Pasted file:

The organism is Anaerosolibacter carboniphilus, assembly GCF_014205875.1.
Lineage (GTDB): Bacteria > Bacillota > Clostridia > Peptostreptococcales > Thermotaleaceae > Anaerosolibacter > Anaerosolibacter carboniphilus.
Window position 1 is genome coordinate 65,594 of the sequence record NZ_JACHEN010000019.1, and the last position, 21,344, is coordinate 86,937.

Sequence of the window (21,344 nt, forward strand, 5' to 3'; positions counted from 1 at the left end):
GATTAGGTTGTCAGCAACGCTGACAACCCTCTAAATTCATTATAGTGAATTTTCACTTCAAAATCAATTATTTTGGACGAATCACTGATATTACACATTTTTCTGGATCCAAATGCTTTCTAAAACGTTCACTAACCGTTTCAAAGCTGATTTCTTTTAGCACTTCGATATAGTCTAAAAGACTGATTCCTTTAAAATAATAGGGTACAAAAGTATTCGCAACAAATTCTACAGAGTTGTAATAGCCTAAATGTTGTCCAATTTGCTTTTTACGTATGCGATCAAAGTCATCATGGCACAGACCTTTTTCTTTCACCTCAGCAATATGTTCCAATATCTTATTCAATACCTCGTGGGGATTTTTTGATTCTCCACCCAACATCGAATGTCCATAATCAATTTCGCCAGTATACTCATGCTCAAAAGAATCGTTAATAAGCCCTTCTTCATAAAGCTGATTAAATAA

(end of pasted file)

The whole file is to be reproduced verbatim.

The organism is Anaerosolibacter carboniphilus, assembly GCF_014205875.1.
Lineage (GTDB): Bacteria > Bacillota > Clostridia > Peptostreptococcales > Thermotaleaceae > Anaerosolibacter > Anaerosolibacter carboniphilus.
Window position 1 is genome coordinate 65,594 of the sequence record NZ_JACHEN010000019.1, and the last position, 21,344, is coordinate 86,937.

Sequence of the window (21,344 nt, forward strand, 5' to 3'; positions counted from 1 at the left end):
GATTAGGTTGTCAGCAACGCTGACAACCCTCTAAATTCATTATAGTGAATTTTCACTTCAAAATCAATTATTTTGGACGAATCACTGATATTACACATTTTTCTGGATCCAAATGCTTTCTAAAACGTTCACTAACCGTTTCAAAGCTGATTTCTTTTAGCACTTCGATATAGTCTAAAAGACTGATTCCTTTAAAATAATAGGGTACAAAAGTATTCGCAACAAATTCTACAGAGTTGTAATAGCCTAAATGTTGTCCAATTTGCTTTTTACGTATGCGATCAAAGTCATCATGGCACAGACCTTTTTCTTTCACCTCAGCAATATGTTCCAATATCTTATTCAATACCTCGTGGGGATTTTTTGATTCTCCACCCAACATCGAATGTCCATAATCAATTTCGCCAGTATACTCATGCTCAAAAGAATCGTTAATAAGCCCTTCTTCATAAAGCTGATTAAATAA